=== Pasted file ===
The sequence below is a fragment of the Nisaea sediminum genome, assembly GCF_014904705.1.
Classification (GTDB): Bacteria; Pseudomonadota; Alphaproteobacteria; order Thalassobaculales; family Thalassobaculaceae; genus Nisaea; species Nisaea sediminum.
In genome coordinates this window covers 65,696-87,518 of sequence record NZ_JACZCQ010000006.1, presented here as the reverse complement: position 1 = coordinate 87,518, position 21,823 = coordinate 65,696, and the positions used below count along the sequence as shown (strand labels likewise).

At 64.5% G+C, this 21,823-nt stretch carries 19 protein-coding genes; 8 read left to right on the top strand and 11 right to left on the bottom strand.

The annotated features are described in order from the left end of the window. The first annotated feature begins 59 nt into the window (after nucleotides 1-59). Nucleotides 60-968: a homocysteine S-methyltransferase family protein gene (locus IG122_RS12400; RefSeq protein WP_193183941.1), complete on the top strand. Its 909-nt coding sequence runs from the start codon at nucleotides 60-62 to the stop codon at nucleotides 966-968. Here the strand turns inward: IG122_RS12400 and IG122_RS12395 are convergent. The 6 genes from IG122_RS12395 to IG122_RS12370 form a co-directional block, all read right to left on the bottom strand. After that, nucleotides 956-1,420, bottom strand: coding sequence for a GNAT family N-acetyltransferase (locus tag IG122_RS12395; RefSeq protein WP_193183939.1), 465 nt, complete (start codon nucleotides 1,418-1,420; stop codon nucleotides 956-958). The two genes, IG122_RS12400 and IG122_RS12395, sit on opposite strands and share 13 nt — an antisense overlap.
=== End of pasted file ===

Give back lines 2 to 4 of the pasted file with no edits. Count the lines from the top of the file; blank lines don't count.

Classification (GTDB): Bacteria; Pseudomonadota; Alphaproteobacteria; order Thalassobaculales; family Thalassobaculaceae; genus Nisaea; species Nisaea sediminum.
In genome coordinates this window covers 65,696-87,518 of sequence record NZ_JACZCQ010000006.1, presented here as the reverse complement: position 1 = coordinate 87,518, position 21,823 = coordinate 65,696, and the positions used below count along the sequence as shown (strand labels likewise).

At 64.5% G+C, this 21,823-nt stretch carries 19 protein-coding genes; 8 read left to right on the top strand and 11 right to left on the bottom strand.